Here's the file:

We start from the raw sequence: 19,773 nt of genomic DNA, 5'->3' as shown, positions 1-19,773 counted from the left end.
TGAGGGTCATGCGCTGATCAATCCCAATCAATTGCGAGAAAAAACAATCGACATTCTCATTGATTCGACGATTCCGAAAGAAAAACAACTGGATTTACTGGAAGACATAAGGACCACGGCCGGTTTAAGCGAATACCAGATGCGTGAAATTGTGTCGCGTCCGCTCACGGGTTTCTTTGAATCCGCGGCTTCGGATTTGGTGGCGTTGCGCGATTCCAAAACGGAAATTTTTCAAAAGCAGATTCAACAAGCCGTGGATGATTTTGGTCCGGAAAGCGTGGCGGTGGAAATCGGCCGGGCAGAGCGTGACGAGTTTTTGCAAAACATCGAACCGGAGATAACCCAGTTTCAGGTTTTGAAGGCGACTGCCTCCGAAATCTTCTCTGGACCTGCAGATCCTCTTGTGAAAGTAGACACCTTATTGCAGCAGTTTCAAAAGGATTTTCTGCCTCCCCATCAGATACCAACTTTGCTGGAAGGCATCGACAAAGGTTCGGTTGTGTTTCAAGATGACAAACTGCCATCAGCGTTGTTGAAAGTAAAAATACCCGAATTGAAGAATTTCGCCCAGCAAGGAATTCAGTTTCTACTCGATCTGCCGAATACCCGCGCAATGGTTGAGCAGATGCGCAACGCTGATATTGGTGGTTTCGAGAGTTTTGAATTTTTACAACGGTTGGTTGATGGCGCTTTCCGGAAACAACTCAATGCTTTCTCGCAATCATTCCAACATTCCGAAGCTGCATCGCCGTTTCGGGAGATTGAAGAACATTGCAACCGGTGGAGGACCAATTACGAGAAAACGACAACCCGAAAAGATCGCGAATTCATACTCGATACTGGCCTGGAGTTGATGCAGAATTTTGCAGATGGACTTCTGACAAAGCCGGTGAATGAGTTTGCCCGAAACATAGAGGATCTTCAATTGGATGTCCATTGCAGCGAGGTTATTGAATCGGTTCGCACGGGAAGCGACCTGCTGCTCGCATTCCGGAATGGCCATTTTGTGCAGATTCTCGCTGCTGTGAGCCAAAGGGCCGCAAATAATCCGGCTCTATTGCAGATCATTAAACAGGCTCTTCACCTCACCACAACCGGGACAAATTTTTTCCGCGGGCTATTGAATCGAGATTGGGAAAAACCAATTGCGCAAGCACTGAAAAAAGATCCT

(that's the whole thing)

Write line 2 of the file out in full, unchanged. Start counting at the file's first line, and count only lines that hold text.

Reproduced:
TGAGGGTCATGCGCTGATCAATCCCAATCAATTGCGAGAAAAAACAATCGACATTCTCATTGATTCGACGATTCCGAAAGAAAAACAACTGGATTTACTGGAAGACATAAGGACCACGGCCGGTTTAAGCGAATACCAGATGCGTGAAATTGTGTCGCGTCCGCTCACGGGTTTCTTTGAATCCGCGGCTTCGGATTTGGTGGCGTTGCGCGATTCCAAAACGGAAATTTTTCAAAAGCAGATTCAACAAGCCGTGGATGATTTTGGTCCGGAAAGCGTGGCGGTGGAAATCGGCCGGGCAGAGCGTGACGAGTTTTTGCAAAACATCGAACCGGAGATAACCCAGTTTCAGGTTTTGAAGGCGACTGCCTCCGAAATCTTCTCTGGACCTGCAGATCCTCTTGTGAAAGTAGACACCTTATTGCAGCAGTTTCAAAAGGATTTTCTGCCTCCCCATCAGATACCAACTTTGCTGGAAGGCATCGACAAAGGTTCGGTTGTGTTTCAAGATGACAAACTGCCATCAGCGTTGTTGAAAGTAAAAATACCCGAATTGAAGAATTTCGCCCAGCAAGGAATTCAGTTTCTACTCGATCTGCCGAATACCCGCGCAATGGTTGAGCAGATGCGCAACGCTGATATTGGTGGTTTCGAGAGTTTTGAATTTTTACAACGGTTGGTTGATGGCGCTTTCCGGAAACAACTCAATGCTTTCTCGCAATCATTCCAACATTCCGAAGCTGCATCGCCGTTTCGGGAGATTGAAGAACATTGCAACCGGTGGAGGACCAATTACGAGAAAACGACAACCCGAAAAGATCGCGAATTCATACTCGATACTGGCCTGGAGTTGATGCAGAATTTTGCAGATGGACTTCTGACAAAGCCGGTGAATGAGTTTGCCCGAAACATAGAGGATCTTCAATTGGATGTCCATTGCAGCGAGGTTATTGAATCGGTTCGCACGGGAAGCGACCTGCTGCTCGCATTCCGGAATGGCCATTTTGTGCAGATTCTCGCTGCTGTGAGCCAAAGGGCCGCAAATAATCCGGCTCTATTGCAGATCATTAAACAGGCTCTTCACCTCACCACAACCGGGACAAATTTTTTCCGCGGGCTATTGAATCGAGATTGGGAAAAACCAATTGCGCAAGCACTGAAAAAAGATCCT